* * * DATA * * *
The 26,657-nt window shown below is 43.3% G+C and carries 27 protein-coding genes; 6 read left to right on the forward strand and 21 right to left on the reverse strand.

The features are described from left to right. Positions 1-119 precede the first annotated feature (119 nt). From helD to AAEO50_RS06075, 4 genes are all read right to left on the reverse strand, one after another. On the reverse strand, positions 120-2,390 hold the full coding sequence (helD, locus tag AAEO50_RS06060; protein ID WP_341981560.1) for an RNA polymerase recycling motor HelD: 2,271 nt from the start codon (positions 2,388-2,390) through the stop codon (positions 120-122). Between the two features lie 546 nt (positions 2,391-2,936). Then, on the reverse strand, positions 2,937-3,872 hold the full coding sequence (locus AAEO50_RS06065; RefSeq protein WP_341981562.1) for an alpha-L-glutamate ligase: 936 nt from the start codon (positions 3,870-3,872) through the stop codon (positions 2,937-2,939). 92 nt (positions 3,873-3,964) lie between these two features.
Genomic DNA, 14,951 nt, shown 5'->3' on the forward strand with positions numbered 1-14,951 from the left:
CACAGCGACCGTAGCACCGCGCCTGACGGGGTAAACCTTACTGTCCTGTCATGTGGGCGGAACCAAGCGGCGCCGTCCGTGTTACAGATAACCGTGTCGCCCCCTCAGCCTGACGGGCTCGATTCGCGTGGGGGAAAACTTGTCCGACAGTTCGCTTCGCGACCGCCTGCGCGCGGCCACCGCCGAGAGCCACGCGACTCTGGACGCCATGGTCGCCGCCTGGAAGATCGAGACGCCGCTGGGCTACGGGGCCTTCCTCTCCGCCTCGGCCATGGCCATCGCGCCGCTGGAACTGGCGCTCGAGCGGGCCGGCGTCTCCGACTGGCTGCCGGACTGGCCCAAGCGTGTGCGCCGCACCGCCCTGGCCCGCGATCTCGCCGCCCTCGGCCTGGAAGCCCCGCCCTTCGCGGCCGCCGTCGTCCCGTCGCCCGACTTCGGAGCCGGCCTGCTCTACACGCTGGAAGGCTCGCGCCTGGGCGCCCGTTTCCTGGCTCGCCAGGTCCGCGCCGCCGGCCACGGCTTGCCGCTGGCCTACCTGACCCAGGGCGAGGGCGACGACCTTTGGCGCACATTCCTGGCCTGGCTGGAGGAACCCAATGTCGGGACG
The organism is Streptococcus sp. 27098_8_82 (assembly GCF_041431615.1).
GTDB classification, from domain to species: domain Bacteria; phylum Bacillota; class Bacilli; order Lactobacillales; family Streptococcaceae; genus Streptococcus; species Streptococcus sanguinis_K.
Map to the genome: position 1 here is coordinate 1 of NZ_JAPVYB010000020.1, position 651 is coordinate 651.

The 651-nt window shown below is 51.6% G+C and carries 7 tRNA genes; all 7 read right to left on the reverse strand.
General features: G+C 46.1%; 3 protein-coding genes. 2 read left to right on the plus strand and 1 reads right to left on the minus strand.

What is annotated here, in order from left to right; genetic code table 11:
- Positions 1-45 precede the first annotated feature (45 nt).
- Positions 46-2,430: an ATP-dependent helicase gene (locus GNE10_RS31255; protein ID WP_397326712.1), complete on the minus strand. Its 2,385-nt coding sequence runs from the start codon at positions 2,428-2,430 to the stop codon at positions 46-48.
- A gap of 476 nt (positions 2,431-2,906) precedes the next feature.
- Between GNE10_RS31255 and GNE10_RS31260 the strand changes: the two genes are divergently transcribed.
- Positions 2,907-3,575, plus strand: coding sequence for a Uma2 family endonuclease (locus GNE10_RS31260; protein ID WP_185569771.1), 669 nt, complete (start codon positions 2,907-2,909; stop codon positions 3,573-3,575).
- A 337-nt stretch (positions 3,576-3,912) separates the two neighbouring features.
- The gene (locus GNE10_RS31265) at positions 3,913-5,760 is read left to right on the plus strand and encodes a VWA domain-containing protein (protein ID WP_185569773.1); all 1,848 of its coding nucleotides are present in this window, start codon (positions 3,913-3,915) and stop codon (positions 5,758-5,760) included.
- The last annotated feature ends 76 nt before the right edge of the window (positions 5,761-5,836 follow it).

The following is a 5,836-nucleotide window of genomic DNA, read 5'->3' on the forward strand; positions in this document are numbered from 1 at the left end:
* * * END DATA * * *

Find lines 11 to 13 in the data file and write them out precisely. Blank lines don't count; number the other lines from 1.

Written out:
- Positions 1-45 precede the first annotated feature (45 nt).
- Positions 46-2,430: an ATP-dependent helicase gene (locus GNE10_RS31255; protein ID WP_397326712.1), complete on the minus strand. Its 2,385-nt coding sequence runs from the start codon at positions 2,428-2,430 to the stop codon at positions 46-48.
- A gap of 476 nt (positions 2,431-2,906) precedes the next feature.